Film Forward

Why John Krasinski Fought To Cast This Young Actress In His New Movie 'A Quiet Place'

"It was really amazing and brought an extra depth to the film."

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John Krasinski's new horror film A Quiet Place is wowing both critics and moviegoers alike, opening to $50 million this past weekend. But there's something else about the film worth celebrating, and that's the actor-director's insistence that a deaf actress be cast as his character's daughter.


"We always had a deaf character in the script, but John really pushed for them to hire Millicent," the film's co-writer Scott Beck told The Hollywood Reporter. "She came to set and taught everyone sign language. It was really amazing and brought an extra depth to the film."

The movie, which co-stars Krasinski's wife Emily Blunt, follows a family who must keep quiet to save themselves from monsters that use sound to hunt. Because their daughter (played by Millicent Simmonds) is deaf, they know sign language and are able to communicate without speaking aloud.

Simmonds, who previously appeared in Wonderstruck, told Hello Giggles that there was an American Sign Language (ASL) adviser and ASL interpreter on set to help everyone communicate and prepare for scenes. "We would come together and then we would explore the signing — what it would look like and what would be a natural way to respond," she said. "So I helped out a little bit. It was great."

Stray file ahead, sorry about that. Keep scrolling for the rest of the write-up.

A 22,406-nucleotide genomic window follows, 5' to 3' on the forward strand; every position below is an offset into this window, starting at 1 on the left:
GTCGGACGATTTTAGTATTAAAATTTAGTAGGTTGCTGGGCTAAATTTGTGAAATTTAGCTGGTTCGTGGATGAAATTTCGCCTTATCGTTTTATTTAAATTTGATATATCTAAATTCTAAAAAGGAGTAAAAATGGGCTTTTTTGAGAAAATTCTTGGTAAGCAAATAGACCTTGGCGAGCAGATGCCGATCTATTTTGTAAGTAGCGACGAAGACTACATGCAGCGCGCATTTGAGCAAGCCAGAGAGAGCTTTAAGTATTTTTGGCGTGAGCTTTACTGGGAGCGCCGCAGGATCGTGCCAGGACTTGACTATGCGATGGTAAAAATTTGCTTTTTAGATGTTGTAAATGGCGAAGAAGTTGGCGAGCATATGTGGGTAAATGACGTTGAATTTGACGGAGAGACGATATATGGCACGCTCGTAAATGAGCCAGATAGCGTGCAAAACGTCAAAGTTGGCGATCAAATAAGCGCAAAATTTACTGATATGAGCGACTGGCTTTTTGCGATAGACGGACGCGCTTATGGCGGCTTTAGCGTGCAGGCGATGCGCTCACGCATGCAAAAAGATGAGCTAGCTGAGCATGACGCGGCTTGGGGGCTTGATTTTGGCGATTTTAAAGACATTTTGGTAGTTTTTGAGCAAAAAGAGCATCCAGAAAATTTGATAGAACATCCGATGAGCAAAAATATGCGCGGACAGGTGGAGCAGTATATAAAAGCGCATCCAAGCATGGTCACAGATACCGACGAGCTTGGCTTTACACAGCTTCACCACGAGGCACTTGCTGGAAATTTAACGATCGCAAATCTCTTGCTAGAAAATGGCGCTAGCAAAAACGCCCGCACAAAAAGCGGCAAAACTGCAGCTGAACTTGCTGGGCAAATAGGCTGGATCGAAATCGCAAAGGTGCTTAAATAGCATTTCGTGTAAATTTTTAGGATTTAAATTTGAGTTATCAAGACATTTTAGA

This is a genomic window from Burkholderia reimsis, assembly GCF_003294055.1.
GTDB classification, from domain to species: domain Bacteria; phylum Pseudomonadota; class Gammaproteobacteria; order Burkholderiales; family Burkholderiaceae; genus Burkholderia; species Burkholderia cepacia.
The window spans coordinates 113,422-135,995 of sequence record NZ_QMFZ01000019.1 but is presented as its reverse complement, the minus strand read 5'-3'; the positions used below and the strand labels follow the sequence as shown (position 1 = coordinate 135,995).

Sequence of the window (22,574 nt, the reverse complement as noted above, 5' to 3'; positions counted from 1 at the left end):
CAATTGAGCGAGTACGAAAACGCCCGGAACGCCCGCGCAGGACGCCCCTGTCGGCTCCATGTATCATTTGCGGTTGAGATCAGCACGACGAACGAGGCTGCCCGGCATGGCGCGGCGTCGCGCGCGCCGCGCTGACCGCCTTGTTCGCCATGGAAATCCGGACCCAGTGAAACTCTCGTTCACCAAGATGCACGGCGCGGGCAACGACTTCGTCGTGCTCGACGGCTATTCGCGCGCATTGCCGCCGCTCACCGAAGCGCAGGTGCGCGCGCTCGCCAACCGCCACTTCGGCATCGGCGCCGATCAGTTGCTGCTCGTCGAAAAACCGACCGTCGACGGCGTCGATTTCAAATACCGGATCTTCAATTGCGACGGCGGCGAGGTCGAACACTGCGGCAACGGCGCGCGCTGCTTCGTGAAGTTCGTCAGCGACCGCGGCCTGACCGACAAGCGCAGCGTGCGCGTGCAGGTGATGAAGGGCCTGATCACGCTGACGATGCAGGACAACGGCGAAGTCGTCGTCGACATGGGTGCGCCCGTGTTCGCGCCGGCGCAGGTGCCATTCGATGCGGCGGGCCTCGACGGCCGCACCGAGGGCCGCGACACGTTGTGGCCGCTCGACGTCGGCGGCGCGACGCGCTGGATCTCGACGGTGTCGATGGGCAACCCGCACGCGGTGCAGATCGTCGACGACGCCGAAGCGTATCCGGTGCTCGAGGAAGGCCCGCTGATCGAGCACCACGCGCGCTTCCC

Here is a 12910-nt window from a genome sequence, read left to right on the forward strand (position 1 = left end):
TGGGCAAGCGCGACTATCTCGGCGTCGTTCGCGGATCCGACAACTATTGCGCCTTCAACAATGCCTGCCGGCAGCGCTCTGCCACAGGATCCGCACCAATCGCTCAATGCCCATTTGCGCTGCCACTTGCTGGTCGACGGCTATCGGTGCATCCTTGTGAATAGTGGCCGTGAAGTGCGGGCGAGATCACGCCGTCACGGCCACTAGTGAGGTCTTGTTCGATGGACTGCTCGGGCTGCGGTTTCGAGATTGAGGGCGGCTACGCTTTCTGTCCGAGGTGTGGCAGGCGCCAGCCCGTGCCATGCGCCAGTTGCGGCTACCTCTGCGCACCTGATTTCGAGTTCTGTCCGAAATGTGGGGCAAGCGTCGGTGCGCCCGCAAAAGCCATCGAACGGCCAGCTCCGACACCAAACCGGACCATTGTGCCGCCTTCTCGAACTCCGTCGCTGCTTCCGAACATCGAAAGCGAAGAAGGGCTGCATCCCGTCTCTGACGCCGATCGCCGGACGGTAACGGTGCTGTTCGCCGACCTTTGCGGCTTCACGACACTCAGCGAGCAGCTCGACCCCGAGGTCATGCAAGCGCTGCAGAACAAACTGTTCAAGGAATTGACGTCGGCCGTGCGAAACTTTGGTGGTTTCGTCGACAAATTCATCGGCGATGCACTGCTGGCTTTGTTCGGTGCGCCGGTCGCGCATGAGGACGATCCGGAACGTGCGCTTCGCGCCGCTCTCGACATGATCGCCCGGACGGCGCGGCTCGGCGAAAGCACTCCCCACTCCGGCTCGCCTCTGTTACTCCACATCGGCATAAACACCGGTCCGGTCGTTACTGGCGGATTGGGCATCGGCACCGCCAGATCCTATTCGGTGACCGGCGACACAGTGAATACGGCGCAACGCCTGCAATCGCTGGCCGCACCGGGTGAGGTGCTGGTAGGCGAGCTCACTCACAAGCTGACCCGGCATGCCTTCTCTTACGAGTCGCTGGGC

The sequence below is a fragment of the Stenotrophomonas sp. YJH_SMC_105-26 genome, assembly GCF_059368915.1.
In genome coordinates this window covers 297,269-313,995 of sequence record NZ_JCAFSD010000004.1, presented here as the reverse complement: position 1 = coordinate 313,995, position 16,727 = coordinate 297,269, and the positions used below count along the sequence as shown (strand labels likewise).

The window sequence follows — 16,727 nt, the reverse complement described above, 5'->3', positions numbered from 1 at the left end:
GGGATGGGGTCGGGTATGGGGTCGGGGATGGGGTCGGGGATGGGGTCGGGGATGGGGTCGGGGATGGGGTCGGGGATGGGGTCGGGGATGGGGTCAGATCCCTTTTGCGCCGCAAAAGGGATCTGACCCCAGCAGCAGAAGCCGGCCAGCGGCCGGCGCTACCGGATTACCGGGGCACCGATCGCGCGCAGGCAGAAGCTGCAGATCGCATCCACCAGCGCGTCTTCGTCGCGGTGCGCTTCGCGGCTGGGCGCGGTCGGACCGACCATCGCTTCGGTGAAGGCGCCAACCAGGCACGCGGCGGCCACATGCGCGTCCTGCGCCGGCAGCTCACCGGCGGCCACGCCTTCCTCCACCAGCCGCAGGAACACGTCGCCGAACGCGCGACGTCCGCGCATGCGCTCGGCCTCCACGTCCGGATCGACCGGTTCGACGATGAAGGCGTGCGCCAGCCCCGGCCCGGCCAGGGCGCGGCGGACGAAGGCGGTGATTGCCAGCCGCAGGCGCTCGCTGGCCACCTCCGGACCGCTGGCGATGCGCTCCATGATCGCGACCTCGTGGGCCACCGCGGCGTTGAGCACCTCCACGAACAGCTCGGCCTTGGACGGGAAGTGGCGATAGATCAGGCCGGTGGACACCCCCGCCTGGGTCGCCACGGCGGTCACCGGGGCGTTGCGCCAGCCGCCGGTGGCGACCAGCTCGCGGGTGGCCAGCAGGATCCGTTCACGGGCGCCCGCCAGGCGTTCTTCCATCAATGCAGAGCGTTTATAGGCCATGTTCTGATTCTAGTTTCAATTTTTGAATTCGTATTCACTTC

"I always knew I wanted a deaf actress to play this role," Krasinski says in a video on the film's Instagram page, "and Millie is phenomenal."

Krasinski's choice to hire a deaf actress to play a deaf character sets an important example for Hollywood to give more roles to deaf talent. "I want to see more deaf people have the opportunity to become actors," Simmonds told People last year. She also encouraged more people, particularly the parents of deaf children, to learn ASL.

As Carol Padden, a professor at the University of California, San Diego, explained to the New York Times last year, putting more deaf actors on screen is important not only for better representation and increased opportunities but also for authenticity.

"It's hard for hearing actors to look deaf to deaf viewers," Padden said. "For hearing viewers, being 'deaf' is about signing, or seeming silent, but for deaf viewers, it's the entire embodiment of that life: the eyes, the shoulders, the hands, the walking and of course the looking. Until hearing viewers see deaf actors playing them, they may not realize entirely the hard work of embodying an entire different kind of life."

Simmonds' presence on screen offers meaningful representation for young deaf viewers, and we hope more filmmakers take a cue from Krasinski. "If you're disabled or different from what general society deems normal, it's fine," the actress told Interview magazine in November. "There will always be people who won't accept you, but there are others you can find who will. You're never alone."

(H/T: Hello Giggles)


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